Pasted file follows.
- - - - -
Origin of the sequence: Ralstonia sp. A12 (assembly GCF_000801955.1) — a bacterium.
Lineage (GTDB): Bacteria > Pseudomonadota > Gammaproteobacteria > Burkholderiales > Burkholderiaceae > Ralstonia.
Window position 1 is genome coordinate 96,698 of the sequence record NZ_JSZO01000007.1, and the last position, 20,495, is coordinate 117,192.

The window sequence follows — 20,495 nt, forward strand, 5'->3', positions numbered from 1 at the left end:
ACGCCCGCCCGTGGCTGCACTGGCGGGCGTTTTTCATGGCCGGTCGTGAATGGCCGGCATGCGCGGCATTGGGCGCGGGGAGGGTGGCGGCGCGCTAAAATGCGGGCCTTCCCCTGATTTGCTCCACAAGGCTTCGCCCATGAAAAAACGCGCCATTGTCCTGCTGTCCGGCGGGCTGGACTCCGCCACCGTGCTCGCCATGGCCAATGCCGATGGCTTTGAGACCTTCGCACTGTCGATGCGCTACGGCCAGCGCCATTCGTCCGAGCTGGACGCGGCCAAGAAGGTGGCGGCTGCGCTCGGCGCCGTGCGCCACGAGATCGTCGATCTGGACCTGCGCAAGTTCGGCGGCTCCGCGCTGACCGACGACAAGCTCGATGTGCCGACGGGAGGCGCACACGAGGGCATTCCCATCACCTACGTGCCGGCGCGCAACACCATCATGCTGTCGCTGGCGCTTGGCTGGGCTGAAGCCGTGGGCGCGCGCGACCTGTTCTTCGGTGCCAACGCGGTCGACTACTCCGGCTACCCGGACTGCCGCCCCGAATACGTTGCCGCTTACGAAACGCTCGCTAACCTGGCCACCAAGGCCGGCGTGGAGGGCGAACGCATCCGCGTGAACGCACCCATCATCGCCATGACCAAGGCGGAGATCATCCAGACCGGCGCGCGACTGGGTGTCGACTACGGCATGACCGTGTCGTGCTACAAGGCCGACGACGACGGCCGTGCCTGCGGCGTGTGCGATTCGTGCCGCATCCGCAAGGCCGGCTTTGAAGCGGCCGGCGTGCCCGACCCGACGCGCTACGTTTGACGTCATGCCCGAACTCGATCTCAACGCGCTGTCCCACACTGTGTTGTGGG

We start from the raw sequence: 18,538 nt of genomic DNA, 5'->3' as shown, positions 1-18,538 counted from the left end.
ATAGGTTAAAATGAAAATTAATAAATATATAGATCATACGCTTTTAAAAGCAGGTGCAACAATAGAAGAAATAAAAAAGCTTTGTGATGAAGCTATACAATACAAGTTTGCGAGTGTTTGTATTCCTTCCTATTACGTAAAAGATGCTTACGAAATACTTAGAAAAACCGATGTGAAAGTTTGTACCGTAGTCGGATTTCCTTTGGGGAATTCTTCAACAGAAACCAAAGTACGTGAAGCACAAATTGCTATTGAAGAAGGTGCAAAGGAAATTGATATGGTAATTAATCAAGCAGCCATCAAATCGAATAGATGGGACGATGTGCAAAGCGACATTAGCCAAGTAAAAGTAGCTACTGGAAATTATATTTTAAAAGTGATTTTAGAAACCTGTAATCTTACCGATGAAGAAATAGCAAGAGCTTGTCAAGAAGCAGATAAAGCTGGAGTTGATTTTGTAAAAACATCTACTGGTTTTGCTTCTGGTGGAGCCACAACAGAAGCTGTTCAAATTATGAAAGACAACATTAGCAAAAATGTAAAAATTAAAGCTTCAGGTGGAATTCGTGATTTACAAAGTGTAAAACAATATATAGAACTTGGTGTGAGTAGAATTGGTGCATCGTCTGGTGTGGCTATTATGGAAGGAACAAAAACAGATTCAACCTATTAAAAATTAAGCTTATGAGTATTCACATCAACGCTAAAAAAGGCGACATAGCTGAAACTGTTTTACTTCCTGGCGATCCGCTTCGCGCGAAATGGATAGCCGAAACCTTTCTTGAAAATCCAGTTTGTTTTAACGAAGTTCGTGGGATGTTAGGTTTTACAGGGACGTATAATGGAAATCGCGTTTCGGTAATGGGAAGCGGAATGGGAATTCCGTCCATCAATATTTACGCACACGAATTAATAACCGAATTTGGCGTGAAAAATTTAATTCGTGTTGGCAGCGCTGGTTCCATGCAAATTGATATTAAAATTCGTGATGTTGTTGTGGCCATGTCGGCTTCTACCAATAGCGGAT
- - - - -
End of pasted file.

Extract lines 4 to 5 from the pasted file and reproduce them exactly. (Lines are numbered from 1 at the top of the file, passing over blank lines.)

The window sequence follows — 20,495 nt, forward strand, 5'->3', positions numbered from 1 at the left end:
ACGCCCGCCCGTGGCTGCACTGGCGGGCGTTTTTCATGGCCGGTCGTGAATGGCCGGCATGCGCGGCATTGGGCGCGGGGAGGGTGGCGGCGCGCTAAAATGCGGGCCTTCCCCTGATTTGCTCCACAAGGCTTCGCCCATGAAAAAACGCGCCATTGTCCTGCTGTCCGGCGGGCTGGACTCCGCCACCGTGCTCGCCATGGCCAATGCCGATGGCTTTGAGACCTTCGCACTGTCGATGCGCTACGGCCAGCGCCATTCGTCCGAGCTGGACGCGGCCAAGAAGGTGGCGGCTGCGCTCGGCGCCGTGCGCCACGAGATCGTCGATCTGGACCTGCGCAAGTTCGGCGGCTCCGCGCTGACCGACGACAAGCTCGATGTGCCGACGGGAGGCGCACACGAGGGCATTCCCATCACCTACGTGCCGGCGCGCAACACCATCATGCTGTCGCTGGCGCTTGGCTGGGCTGAAGCCGTGGGCGCGCGCGACCTGTTCTTCGGTGCCAACGCGGTCGACTACTCCGGCTACCCGGACTGCCGCCCCGAATACGTTGCCGCTTACGAAACGCTCGCTAACCTGGCCACCAAGGCCGGCGTGGAGGGCGAACGCATCCGCGTGAACGCACCCATCATCGCCATGACCAAGGCGGAGATCATCCAGACCGGCGCGCGACTGGGTGTCGACTACGGCATGACCGTGTCGTGCTACAAGGCCGACGACGACGGCCGTGCCTGCGGCGTGTGCGATTCGTGCCGCATCCGCAAGGCCGGCTTTGAAGCGGCCGGCGTGCCCGACCCGACGCGCTACGTTTGACGTCATGCCCGAACTCGATCTCAACGCGCTGTCCCACACTGTGTTGTGGG